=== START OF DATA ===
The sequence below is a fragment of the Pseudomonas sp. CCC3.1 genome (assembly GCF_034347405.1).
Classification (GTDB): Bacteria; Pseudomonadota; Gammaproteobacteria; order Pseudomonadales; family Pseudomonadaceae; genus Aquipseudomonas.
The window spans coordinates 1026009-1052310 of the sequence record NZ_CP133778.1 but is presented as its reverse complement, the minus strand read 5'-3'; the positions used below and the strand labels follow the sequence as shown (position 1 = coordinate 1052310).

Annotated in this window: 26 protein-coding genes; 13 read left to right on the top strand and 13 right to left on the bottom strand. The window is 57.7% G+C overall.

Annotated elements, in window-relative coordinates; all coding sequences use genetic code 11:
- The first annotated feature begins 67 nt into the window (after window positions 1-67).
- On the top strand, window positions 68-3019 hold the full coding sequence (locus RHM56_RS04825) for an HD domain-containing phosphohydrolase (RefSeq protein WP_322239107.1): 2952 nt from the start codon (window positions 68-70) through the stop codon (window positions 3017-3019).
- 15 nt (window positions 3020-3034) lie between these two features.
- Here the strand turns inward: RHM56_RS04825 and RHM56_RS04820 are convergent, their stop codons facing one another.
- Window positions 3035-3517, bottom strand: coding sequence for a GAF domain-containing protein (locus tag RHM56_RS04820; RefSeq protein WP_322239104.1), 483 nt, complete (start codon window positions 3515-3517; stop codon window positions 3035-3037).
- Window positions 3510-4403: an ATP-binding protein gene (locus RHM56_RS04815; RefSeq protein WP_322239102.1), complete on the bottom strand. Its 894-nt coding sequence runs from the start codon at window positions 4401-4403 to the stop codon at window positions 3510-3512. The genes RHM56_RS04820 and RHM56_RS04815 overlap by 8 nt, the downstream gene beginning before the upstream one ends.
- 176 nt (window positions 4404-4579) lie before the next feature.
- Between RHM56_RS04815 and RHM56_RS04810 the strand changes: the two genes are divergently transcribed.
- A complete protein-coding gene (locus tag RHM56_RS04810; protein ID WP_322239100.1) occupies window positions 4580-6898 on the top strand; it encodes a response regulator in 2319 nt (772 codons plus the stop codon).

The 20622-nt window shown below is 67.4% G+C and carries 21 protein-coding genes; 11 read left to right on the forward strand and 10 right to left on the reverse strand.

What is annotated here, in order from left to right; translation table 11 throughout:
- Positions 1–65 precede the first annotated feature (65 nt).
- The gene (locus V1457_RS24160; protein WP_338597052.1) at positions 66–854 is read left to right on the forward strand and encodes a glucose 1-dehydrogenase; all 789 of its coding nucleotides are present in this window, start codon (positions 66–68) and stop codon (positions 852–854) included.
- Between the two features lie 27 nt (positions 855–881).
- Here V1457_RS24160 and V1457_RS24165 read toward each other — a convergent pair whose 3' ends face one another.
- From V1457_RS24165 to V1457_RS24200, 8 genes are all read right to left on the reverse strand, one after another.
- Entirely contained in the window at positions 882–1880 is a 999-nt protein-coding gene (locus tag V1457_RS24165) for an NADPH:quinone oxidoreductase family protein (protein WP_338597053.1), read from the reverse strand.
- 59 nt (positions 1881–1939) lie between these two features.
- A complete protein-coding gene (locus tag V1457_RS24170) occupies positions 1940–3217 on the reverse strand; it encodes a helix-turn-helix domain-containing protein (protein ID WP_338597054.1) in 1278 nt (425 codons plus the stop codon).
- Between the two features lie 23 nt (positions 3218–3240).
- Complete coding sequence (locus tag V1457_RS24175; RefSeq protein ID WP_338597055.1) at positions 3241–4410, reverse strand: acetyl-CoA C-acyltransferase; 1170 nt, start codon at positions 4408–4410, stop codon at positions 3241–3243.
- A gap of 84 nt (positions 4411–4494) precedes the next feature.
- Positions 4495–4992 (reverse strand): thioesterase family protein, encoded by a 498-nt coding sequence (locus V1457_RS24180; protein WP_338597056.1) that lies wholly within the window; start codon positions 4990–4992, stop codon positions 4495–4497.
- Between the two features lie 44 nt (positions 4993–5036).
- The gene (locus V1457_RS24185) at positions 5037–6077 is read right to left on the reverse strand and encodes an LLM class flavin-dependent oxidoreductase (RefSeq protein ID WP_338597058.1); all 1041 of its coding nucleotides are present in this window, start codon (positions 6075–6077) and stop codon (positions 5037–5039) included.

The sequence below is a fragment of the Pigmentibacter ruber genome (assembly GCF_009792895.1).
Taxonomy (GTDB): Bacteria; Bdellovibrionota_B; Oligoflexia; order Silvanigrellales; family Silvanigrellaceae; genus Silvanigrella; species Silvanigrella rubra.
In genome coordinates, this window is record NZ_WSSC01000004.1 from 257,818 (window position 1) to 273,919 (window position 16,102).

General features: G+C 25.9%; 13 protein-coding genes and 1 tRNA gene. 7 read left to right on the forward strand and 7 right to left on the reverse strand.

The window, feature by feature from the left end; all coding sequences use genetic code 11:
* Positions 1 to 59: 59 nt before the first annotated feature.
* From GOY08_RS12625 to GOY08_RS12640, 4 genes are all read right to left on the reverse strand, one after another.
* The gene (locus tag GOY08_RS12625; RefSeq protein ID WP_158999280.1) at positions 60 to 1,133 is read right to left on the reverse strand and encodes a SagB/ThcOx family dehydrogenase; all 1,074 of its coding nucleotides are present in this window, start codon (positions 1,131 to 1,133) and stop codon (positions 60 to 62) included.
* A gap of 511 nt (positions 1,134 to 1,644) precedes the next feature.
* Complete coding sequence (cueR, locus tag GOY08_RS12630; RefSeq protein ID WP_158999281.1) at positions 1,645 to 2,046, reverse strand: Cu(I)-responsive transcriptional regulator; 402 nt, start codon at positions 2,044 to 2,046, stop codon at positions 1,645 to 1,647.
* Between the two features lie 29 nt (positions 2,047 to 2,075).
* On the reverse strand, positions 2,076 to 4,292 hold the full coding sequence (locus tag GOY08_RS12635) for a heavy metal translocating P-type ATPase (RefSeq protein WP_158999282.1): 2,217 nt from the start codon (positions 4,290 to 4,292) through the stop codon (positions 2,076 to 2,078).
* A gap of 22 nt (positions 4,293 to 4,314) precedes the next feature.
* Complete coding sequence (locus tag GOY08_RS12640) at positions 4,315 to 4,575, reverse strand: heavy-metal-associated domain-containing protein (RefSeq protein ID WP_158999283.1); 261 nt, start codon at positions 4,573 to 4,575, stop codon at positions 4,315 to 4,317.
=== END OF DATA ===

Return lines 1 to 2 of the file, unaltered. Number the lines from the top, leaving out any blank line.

The sequence below is a fragment of the Pseudomonas sp. CCC3.1 genome (assembly GCF_034347405.1).
Classification (GTDB): Bacteria; Pseudomonadota; Gammaproteobacteria; order Pseudomonadales; family Pseudomonadaceae; genus Aquipseudomonas.